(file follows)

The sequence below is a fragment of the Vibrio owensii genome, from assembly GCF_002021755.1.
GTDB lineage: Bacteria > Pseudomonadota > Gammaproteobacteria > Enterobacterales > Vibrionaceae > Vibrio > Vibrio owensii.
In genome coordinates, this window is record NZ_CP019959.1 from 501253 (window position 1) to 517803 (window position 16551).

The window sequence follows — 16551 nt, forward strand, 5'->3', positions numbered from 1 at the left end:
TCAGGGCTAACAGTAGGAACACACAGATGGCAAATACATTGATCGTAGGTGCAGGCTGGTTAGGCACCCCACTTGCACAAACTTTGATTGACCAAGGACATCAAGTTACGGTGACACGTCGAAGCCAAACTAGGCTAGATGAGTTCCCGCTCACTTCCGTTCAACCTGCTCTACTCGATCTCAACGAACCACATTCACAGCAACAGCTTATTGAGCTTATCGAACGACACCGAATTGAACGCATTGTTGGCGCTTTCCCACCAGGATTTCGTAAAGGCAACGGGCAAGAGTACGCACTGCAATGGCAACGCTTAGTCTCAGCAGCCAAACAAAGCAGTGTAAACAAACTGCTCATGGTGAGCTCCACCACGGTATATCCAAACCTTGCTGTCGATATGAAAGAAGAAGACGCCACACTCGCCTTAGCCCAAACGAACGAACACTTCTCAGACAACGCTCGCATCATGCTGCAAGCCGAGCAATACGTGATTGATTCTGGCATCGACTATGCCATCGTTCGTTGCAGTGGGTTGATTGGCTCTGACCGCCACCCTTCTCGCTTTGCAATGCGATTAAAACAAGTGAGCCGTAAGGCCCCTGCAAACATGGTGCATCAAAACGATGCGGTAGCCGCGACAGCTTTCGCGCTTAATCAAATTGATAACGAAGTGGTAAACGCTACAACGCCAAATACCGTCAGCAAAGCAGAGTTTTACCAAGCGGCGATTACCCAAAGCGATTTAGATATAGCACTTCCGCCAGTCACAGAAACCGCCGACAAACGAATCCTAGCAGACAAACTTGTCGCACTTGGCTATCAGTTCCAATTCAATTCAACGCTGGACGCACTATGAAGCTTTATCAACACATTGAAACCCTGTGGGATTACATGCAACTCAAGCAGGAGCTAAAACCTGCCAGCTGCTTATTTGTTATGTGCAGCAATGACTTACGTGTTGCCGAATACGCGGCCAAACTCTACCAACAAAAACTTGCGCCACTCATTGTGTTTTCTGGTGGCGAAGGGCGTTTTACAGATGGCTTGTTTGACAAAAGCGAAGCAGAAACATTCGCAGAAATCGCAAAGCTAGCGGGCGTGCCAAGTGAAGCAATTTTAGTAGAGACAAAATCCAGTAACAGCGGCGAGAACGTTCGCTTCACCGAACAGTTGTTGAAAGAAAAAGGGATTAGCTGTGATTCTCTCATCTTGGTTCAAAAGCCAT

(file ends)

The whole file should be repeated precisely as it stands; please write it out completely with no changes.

The sequence below is a fragment of the Vibrio owensii genome, from assembly GCF_002021755.1.
GTDB lineage: Bacteria > Pseudomonadota > Gammaproteobacteria > Enterobacterales > Vibrionaceae > Vibrio > Vibrio owensii.
In genome coordinates, this window is record NZ_CP019959.1 from 501253 (window position 1) to 517803 (window position 16551).

The window sequence follows — 16551 nt, forward strand, 5'->3', positions numbered from 1 at the left end:
TCAGGGCTAACAGTAGGAACACACAGATGGCAAATACATTGATCGTAGGTGCAGGCTGGTTAGGCACCCCACTTGCACAAACTTTGATTGACCAAGGACATCAAGTTACGGTGACACGTCGAAGCCAAACTAGGCTAGATGAGTTCCCGCTCACTTCCGTTCAACCTGCTCTACTCGATCTCAACGAACCACATTCACAGCAACAGCTTATTGAGCTTATCGAACGACACCGAATTGAACGCATTGTTGGCGCTTTCCCACCAGGATTTCGTAAAGGCAACGGGCAAGAGTACGCACTGCAATGGCAACGCTTAGTCTCAGCAGCCAAACAAAGCAGTGTAAACAAACTGCTCATGGTGAGCTCCACCACGGTATATCCAAACCTTGCTGTCGATATGAAAGAAGAAGACGCCACACTCGCCTTAGCCCAAACGAACGAACACTTCTCAGACAACGCTCGCATCATGCTGCAAGCCGAGCAATACGTGATTGATTCTGGCATCGACTATGCCATCGTTCGTTGCAGTGGGTTGATTGGCTCTGACCGCCACCCTTCTCGCTTTGCAATGCGATTAAAACAAGTGAGCCGTAAGGCCCCTGCAAACATGGTGCATCAAAACGATGCGGTAGCCGCGACAGCTTTCGCGCTTAATCAAATTGATAACGAAGTGGTAAACGCTACAACGCCAAATACCGTCAGCAAAGCAGAGTTTTACCAAGCGGCGATTACCCAAAGCGATTTAGATATAGCACTTCCGCCAGTCACAGAAACCGCCGACAAACGAATCCTAGCAGACAAACTTGTCGCACTTGGCTATCAGTTCCAATTCAATTCAACGCTGGACGCACTATGAAGCTTTATCAACACATTGAAACCCTGTGGGATTACATGCAACTCAAGCAGGAGCTAAAACCTGCCAGCTGCTTATTTGTTATGTGCAGCAATGACTTACGTGTTGCCGAATACGCGGCCAAACTCTACCAACAAAAACTTGCGCCACTCATTGTGTTTTCTGGTGGCGAAGGGCGTTTTACAGATGGCTTGTTTGACAAAAGCGAAGCAGAAACATTCGCAGAAATCGCAAAGCTAGCGGGCGTGCCAAGTGAAGCAATTTTAGTAGAGACAAAATCCAGTAACAGCGGCGAGAACGTTCGCTTCACCGAACAGTTGTTGAAAGAAAAAGGGATTAGCTGTGATTCTCTCATCTTGGTTCAAAAGCCAT